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Functional Neurology: Obesity and Thyroid Dysfunction

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The endocrine system is made up of a collection of glands that release hormones that regulate a variety of bodily functions, including metabolism. The thyroid gland is a large, butterfly-shaped organ found in the center of the neck. The thyroid gland secretes three hormones, known as triiodothyronine (T3), thyroxine (T4), and calcitonin, in response to stimulation from the pituitary gland which secretes a compound, known as the thyroid-stimulating hormone (TSH). However, if the thyroid gland produces too little or too many hormones, it can ultimately cause a variety of health issues, including obesity.  

 

According to the American Association of Clinical Endocrinologists, approximately 27 million people in the United States have thyroid dysfunction. Healthcare professionals found a connection between diabetes and thyroid dysfunction. People with obesity and diabetes have an increased risk of developing thyroid dysfunction compared with the healthy population. Because the thyroid gland regulates metabolism, thyroid dysfunction can cause various metabolic health issues. Thyroid dysfunction can frequently occur due to iodine deficiency, autoimmune diseases, and surgery.  

 

How Thyroid Dysfunction Can Cause Obesity

 

Research studies demonstrated that thyroid dysfunction can ultimately lead to obesity. Understanding the connection between obesity and thyroid dysfunction can help reduce the risk of developing a variety of other health issues, including cancer. Thyroid dysfunction is associated with changes in body weight and composition, temperature, and energy. In a recent research study, 27,097 participants above 40 years of age with a body mass index (BMI) of at least 30.0 kg/m2, scientists found that thyroid dysfunction was associated with a higher BMI and an increased risk of developing obesity.  

 

Thyroid-stimulating hormone (TSH) levels are higher in people with obesity, according to research studies. Scientists also demonstrated that TSH levels appear to be closely associated with the degree of obesity and BMI. Surprisingly, research studies also found increased T3 levels in participants with obesity. Progressive fat accumulation was associated with an increase in TSH and T3 levels, regardless of insulin resistance and metabolic parameters. The ratio between T3 and T4 was also associated with both BMI and waist circumference in people with obesity, according to the research studies.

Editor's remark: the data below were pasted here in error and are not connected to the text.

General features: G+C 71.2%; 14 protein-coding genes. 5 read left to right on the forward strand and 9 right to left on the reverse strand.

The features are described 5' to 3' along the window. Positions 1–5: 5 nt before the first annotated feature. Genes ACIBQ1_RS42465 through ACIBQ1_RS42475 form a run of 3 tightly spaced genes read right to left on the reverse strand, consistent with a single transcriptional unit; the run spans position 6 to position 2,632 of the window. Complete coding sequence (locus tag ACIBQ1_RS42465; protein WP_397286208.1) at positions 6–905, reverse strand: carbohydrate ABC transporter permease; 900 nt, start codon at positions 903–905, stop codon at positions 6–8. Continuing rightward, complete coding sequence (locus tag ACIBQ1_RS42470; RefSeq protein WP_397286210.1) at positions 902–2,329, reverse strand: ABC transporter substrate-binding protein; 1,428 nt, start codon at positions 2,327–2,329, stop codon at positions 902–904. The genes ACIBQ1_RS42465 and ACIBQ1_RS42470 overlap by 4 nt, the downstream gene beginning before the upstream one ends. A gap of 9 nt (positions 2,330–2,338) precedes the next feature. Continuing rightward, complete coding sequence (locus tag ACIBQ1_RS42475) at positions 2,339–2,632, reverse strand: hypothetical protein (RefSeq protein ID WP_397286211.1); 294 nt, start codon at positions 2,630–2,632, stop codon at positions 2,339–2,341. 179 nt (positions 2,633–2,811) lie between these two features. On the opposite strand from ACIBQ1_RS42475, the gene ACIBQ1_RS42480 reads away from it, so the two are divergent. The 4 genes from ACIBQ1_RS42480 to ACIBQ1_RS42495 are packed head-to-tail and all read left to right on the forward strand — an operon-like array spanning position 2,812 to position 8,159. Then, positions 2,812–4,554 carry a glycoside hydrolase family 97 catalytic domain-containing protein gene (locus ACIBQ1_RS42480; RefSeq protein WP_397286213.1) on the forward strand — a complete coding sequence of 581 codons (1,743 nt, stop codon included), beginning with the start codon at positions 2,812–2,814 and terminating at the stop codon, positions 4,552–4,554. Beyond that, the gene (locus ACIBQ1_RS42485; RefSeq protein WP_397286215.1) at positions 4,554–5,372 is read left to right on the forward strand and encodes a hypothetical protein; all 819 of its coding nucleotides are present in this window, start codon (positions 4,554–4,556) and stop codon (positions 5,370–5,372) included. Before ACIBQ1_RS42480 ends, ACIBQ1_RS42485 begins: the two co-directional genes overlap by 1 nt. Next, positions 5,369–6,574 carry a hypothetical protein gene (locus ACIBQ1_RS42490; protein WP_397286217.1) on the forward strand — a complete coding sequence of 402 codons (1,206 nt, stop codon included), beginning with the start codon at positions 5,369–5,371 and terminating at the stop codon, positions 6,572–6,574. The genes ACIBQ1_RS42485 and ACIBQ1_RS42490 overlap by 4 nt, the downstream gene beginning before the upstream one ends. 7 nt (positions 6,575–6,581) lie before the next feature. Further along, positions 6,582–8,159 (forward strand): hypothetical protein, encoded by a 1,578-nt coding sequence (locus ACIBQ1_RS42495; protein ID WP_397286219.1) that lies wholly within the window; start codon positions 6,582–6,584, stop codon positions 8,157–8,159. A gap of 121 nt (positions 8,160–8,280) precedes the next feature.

Although people with obesity have increased TSH levels, their TSH receptors are frequently less expressed compared with healthy people. The reduced TSH receptor expression can ultimately cause thyroid dysfunction, further increasing TSH and T3 levels. Fortunately, healthcare professionals demonstrated that weight loss can help regulate thyroid function. Thyroid dysfunction can be reversed following weight loss due to diet and lifestyle modifications or surgery. Weight loss can also cause a considerable reduction in both TSH and T3. The decrease in T3 levels during weight loss can also increase energy.  

 

According to research studies, reduced T3 levels can make it difficult to maintain or promote weight loss. Evidence suggesting that TSH and T3 levels increase in people with obesity while TSH and T3 levels are reduced during weight loss supports the hypothesis that changes in thyroid function in people with obesity may be reversible through weight loss. However, it’s frequently challenging to identify participants with obesity who are only affected by mild thyroid dysfunction. Healthcare professionals should suspect thyroid dysfunction in people with obesity that also have increased TSH levels.  

 

Healthcare professionals determined that evaluating the thyroid gland using ultrasound may not necessarily help diagnose possible thyroid dysfunction in people with obesity. As a matter of fact, the moderate increase in TSH levels is frequently associated with an increase in thyroid volume and hypoechogenicity, or the reduced response of an organ using ultrasound, with an ultrasound pattern that suggests Hashimoto thyroiditis. Furthermore, the increased hypoechogenicity in people with obesity is associated with increased cytokines and other inflammatory markers produced by adipose tissue.  

 

The increased cytokines and inflammatory markers can ultimately increase TSH levels, increasing the size of the thyroid and leading to vasodilatation and increased thyroid vessel permeability with increased parenchymal inhibition of the thyroid gland which may be responsible for the hypoechogenicity with ultrasound. Average TSH was demonstrated to be higher in people with obesity compared with healthy people. It is essential to understand that an ultrasound pattern suggesting Hashimoto thyroiditis may also suggest autoimmune diseases associated with thyroid dysfunction and obesity.